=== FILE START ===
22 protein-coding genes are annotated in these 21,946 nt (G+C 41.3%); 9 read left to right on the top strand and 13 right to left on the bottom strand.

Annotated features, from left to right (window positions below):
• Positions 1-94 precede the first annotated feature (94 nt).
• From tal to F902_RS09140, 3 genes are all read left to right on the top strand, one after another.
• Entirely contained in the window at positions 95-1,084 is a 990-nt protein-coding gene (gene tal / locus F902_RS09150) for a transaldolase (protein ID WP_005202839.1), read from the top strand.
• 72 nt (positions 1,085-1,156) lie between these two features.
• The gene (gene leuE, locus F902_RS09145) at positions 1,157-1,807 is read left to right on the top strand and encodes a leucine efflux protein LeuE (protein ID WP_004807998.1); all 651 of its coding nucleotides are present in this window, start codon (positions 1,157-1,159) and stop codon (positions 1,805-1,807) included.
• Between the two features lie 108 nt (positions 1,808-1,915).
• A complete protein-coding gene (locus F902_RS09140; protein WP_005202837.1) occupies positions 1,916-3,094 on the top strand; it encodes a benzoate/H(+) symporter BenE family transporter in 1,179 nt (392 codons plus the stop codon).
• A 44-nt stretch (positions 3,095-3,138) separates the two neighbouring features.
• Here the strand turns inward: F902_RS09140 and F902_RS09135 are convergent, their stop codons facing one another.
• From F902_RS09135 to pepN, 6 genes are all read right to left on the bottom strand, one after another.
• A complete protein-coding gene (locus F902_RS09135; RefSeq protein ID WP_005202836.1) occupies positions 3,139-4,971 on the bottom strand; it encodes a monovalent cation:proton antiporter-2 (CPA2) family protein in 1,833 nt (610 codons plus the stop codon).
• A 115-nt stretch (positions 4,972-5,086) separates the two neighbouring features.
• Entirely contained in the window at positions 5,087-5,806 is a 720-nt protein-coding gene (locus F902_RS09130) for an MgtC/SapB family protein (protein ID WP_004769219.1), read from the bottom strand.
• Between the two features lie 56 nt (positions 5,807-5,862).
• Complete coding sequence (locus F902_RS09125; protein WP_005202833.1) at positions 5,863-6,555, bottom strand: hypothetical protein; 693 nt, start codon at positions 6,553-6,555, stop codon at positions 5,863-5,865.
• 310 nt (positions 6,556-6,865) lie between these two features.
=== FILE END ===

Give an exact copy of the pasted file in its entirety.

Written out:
22 protein-coding genes are annotated in these 21,946 nt (G+C 41.3%); 9 read left to right on the top strand and 13 right to left on the bottom strand.

Annotated features, from left to right (window positions below):
• Positions 1-94 precede the first annotated feature (94 nt).
• From tal to F902_RS09140, 3 genes are all read left to right on the top strand, one after another.
• Entirely contained in the window at positions 95-1,084 is a 990-nt protein-coding gene (gene tal / locus F902_RS09150) for a transaldolase (protein ID WP_005202839.1), read from the top strand.
• 72 nt (positions 1,085-1,156) lie between these two features.
• The gene (gene leuE, locus F902_RS09145) at positions 1,157-1,807 is read left to right on the top strand and encodes a leucine efflux protein LeuE (protein ID WP_004807998.1); all 651 of its coding nucleotides are present in this window, start codon (positions 1,157-1,159) and stop codon (positions 1,805-1,807) included.
• Between the two features lie 108 nt (positions 1,808-1,915).
• A complete protein-coding gene (locus F902_RS09140; protein WP_005202837.1) occupies positions 1,916-3,094 on the top strand; it encodes a benzoate/H(+) symporter BenE family transporter in 1,179 nt (392 codons plus the stop codon).
• A 44-nt stretch (positions 3,095-3,138) separates the two neighbouring features.
• Here the strand turns inward: F902_RS09140 and F902_RS09135 are convergent, their stop codons facing one another.
• From F902_RS09135 to pepN, 6 genes are all read right to left on the bottom strand, one after another.
• A complete protein-coding gene (locus F902_RS09135; RefSeq protein ID WP_005202836.1) occupies positions 3,139-4,971 on the bottom strand; it encodes a monovalent cation:proton antiporter-2 (CPA2) family protein in 1,833 nt (610 codons plus the stop codon).
• A 115-nt stretch (positions 4,972-5,086) separates the two neighbouring features.
• Entirely contained in the window at positions 5,087-5,806 is a 720-nt protein-coding gene (locus F902_RS09130) for an MgtC/SapB family protein (protein ID WP_004769219.1), read from the bottom strand.
• Between the two features lie 56 nt (positions 5,807-5,862).
• Complete coding sequence (locus F902_RS09125; protein WP_005202833.1) at positions 5,863-6,555, bottom strand: hypothetical protein; 693 nt, start codon at positions 6,553-6,555, stop codon at positions 5,863-5,865.
• 310 nt (positions 6,556-6,865) lie between these two features.